For Burnaby mom Corina Kuban, music education is an important part of her children’s development.
Kuban has three kids, two of which attend Burnaby’s Suncrest elementary, where students have regular music classes.
“They love it. They do a lot of musical games. I think it’s a nice break from the more sit-in-your-desk academic work, and I really feel they are learning a lot,” Kuban says. “Studies have shown that it does help the brain to develop.”
But according to a new report, released Friday (today) by the B.C. Music Educators’ Association (one of many specialist associations affiliated with the B.C. Teachers’ Federation) British Columbia’s children are not getting their recommended dose of quality musical instruction.
Suncrest music teacher Pam Hetrick was part of a group that authored the report, Speaking Out for Elementary Music Education, which was based on surveys sent to every school district in the province.
The authors were trying to figure out whether music was being offered in elementary schools, and if the teachers were properly trained in the subject.
According to Hetrick, they received a 93 per cent response rate, and two significant findings emerged.
“There is a need for continued advocacy in this area. It isn’t getting taught in all schools, and the other key thing that emerged is a need for quality elementary music education,” she told the NOW.
According to the report’s findings, music is not taught in all B.C. schools, or in some cases, it’s taught by people who lack proper training.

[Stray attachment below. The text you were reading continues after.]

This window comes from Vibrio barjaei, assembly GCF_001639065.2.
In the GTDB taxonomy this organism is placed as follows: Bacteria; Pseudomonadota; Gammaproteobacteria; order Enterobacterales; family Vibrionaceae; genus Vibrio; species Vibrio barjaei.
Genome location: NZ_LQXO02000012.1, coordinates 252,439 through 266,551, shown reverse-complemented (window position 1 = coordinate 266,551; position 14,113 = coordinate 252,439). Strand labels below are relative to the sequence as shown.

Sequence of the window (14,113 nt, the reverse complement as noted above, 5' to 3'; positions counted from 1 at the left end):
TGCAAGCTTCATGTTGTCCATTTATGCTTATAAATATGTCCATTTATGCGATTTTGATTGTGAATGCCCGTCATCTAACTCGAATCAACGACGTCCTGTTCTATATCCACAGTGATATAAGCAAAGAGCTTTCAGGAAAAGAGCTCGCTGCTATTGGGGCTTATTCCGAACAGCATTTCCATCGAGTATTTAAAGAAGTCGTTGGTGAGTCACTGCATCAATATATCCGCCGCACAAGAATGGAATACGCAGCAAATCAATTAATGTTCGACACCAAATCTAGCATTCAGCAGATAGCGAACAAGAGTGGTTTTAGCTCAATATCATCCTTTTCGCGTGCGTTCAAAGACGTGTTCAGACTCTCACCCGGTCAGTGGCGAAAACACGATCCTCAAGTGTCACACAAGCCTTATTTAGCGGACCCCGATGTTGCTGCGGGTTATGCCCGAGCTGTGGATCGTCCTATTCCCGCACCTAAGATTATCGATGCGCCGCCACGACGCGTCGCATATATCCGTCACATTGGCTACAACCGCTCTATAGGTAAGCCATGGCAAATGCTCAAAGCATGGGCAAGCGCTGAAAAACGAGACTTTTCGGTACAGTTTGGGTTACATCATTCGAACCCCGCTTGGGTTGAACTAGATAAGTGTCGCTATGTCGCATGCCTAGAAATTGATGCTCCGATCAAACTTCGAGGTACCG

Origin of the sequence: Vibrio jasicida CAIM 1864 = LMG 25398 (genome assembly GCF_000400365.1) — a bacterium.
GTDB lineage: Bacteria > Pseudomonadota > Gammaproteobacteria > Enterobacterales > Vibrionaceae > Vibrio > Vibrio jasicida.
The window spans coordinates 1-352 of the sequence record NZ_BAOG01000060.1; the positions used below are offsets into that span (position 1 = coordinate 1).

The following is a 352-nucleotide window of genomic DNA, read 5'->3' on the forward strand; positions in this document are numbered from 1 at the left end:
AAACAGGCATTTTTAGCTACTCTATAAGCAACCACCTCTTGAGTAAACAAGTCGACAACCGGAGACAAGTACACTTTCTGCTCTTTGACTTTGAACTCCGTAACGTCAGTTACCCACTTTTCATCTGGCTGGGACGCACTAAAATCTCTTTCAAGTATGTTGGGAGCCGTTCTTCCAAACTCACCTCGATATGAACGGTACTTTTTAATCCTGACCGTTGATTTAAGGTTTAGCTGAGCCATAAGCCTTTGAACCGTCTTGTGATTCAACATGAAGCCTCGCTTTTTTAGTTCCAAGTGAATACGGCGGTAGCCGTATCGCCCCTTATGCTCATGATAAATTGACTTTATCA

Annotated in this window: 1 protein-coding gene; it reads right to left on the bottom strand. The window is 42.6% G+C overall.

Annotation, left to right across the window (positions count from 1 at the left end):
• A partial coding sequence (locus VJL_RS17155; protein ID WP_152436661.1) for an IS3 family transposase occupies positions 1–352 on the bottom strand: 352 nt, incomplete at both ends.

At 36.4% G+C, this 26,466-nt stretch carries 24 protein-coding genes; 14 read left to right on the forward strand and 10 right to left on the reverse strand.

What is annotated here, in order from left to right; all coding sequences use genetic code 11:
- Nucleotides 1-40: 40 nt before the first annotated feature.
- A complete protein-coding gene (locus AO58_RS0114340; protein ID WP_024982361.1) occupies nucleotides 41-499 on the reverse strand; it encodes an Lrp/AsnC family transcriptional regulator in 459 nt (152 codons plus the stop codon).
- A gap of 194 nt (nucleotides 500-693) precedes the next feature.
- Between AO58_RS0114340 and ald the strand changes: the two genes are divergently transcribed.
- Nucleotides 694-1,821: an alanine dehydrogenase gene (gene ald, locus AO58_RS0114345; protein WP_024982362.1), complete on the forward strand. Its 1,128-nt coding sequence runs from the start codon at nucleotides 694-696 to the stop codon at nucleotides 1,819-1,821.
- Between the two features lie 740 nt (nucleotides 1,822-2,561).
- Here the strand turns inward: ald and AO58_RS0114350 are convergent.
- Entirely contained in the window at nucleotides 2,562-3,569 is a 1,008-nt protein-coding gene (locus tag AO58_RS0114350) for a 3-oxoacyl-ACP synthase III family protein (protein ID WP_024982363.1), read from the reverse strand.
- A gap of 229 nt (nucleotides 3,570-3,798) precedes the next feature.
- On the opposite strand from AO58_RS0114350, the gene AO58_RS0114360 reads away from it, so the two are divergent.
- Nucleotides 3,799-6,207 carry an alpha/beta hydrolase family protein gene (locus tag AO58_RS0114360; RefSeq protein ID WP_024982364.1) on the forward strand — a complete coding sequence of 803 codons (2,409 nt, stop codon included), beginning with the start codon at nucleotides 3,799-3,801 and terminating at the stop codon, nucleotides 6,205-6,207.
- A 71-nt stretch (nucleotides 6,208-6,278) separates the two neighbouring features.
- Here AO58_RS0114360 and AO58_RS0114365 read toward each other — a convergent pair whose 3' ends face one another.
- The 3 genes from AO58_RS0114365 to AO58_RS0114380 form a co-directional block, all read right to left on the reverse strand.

Part of the problem, according to Hetrick, is that music instruction for elementary students used to be offered in universities, but about 10 years ago, the Teacher Regulation Branch (formerly known as the B.C. College of Teachers) decided that elementary music was not a teachable subject for certification.
“The result, as you can imagine, is universities don’t have elementary music teaching courses. There’s no way for a teacher to be certified in that subject because it doesn’t exist, yet there are still (music teaching) jobs, so it’s not a good situation,” Hetrick said.
Hetrick would like to see the Teacher Regulation Branch consider music a teachable subject for the elementary school level, more government funding for properly trained music teachers, and proper space in schools for music teachers to do their jobs.
“Clearly, we are not serving our children if we are not doing this, if we don’t have this for them. There’s no end of research on how important it is to have music for children,” she said.
Burnaby, however, is an exception to the rule. According to Hetrick, music is taught in every local elementary school, thanks to a previous administrator who ensured well-trained music teachers were hired for each school.
While Kuban is happy her children are learning about music in Burnaby, she finds B.C.’s lack of consistent, quality musical education problematic.
“I think it’s a real loss for our culture. I feel there are fairly few things that unite us as Canadians, and I think music could help unite us,” Kuban said.
The report, Speaking Out for Elementary Music Education, will be released today at the B.C. Teachers’ Federation development conference for its 32 provincial specialists associations.
© Copyright 2013